If you have never heard of Camille Paglia, count yourself among the lucky. The late, great Molly Ivins wrote the definitive take on Camille:
There is one area in which I think Paglia and I would agree that
politically correct feminism has produced a noticeable inequity.
Nowadays, when a woman behaves in a hysterical and disagreeable fashion, we say, ``Poor dear, it's probably PMS.'' Whereas, if a man behaves in a hysterical and disagreeable fashion, we say, ``What an asshole.'' Let me leap to correct this unfairness by saying of Paglia, Sheesh, what an asshole.
Twenty years later, and we still have Paglia but no Ivins. Which suggests that there is no god. It also suggests that someone, somewhere, in those backrooms of power wants to stick one in our feminist eyes, bad. I'm beginning to think that it's not only the poor we shall always have among us but the woman-haters. Now try to get that printed in the NYT!
But Paglia gets printed there, on a topic which begins:
WILL women soon have a Viagra of their own? Although a Food and Drug Administration advisory panel recently rejected an application to market the drug flibanserin in the United States for women with low libido, it endorsed the potential benefits and urged further research. Several pharmaceutical companies are reported to be well along in the search for such a drug.
The implication is that a new pill, despite its unforeseen side effects, is necessary to cure the sexual malaise that appears to have sunk over the country. But to what extent do these complaints about sexual apathy reflect a medical reality, and how much do they actually emanate from the anxious, overachieving, white upper middle class?
This is compost. Utter compost. There is no evidence whatsoever that there is some new sexual malaise that 'appears to have sunk over the country,' and Paglia gives us exactly zero evidence on such a giant change happening over time or in the recent past. Neither is there any evidence that the 'overachieving white upper middle class' is somehow behind the demands for female viagra.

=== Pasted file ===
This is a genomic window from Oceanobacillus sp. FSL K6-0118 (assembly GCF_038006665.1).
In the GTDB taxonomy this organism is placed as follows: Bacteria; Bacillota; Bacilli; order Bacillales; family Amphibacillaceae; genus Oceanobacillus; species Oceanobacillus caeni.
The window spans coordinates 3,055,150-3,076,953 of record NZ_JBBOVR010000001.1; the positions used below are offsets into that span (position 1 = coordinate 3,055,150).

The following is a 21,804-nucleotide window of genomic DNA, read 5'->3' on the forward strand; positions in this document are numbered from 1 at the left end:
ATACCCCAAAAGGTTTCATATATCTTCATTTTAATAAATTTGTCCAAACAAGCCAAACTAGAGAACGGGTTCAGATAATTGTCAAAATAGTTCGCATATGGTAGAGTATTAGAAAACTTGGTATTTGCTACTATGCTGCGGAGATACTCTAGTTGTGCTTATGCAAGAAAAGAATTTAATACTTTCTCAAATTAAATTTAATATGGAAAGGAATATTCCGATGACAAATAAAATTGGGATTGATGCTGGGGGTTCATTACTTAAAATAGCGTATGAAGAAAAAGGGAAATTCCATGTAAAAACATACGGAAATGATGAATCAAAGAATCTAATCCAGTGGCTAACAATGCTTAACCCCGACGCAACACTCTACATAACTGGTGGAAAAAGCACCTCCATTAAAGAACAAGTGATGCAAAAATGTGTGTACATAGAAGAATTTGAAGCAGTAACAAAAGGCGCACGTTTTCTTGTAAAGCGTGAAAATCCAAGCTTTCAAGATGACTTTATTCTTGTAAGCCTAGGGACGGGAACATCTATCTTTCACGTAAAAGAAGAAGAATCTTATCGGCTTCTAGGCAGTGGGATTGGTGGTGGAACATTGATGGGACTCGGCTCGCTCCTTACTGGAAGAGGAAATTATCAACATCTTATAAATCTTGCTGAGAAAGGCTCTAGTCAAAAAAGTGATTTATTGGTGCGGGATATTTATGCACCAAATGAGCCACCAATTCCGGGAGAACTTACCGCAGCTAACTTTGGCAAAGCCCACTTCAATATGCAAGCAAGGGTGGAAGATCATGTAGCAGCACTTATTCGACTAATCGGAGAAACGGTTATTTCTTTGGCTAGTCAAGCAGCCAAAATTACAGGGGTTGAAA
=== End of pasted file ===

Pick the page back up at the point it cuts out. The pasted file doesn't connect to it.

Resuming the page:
What's behind it is the medical industry which created Viagra for men (and with unforeseen side effects!) and now tries to get another equally large market out of women. This has nothing to do with the level of libidos somehow having dropped. But of course it allows Paglia to go and dig around in that old compost of hers for some less digested bits of bullshit:
Androgynous female heros have a dampening effect on the libidos of someone! Who? Heterosexual women? I doubt it. But the story was supposed to be about women's libidos, right? Suddenly it's about heterosexual men not desiring women who have low voices and artificial boobs.
She doesn't mention porn at all. I bet you a zillion grillion units of your choice that many more men have watched porn than those androgynous female heros, and if there is anything that has changed in the last two decades it is easy and hidden access to porn. But in Paglia's world men watch Alien and no porn whatsoever.
But what does any of that have to do with female Viagra? Nothing, as far as I can tell. The whole piece sounds so much like my limbering-up exercises when I start writing; the kind of word salad one gets when clearing the brain as one would clear the throat:
Start with lack of female libido which must exist for the story to grow wings but then quickly move to talking about male libido (which already has Viagra!) and how it must be hurt by the way men are neutered (clipclip) and pussy-whipped into something nobody in their right mind would want to fuck. Instead, give me the old Italian countryside, with haystacks and a violent rape of a peasant woman who really does like it after the bruises fade. Because sex is violence and violence is sex and all women like to be at the receiving end of that violence.
Except, of course, Camille Paglia.
Hmm. Perhaps I should post my limbering exercises, too?
Fascinating how easily an anti-feminist piece gets posted in these days. If I hadn't been recently told that men are ending and that feminazis are in power everywhere I'd feel a little surprised. But of course Paglia is just a counterpoint to all those thousands and thousands of feminist articles we read every day in the NYT. Maureen Dowd, among the many, many female columnists must be balanced, right?
OK. That was my very own compost. The truth is that we still live in backlash times. It's as if the powers-that-be hear invisible feminist voices inside their heads, all the time, and must, yes, must counterbalance them by offering column space to Paglia.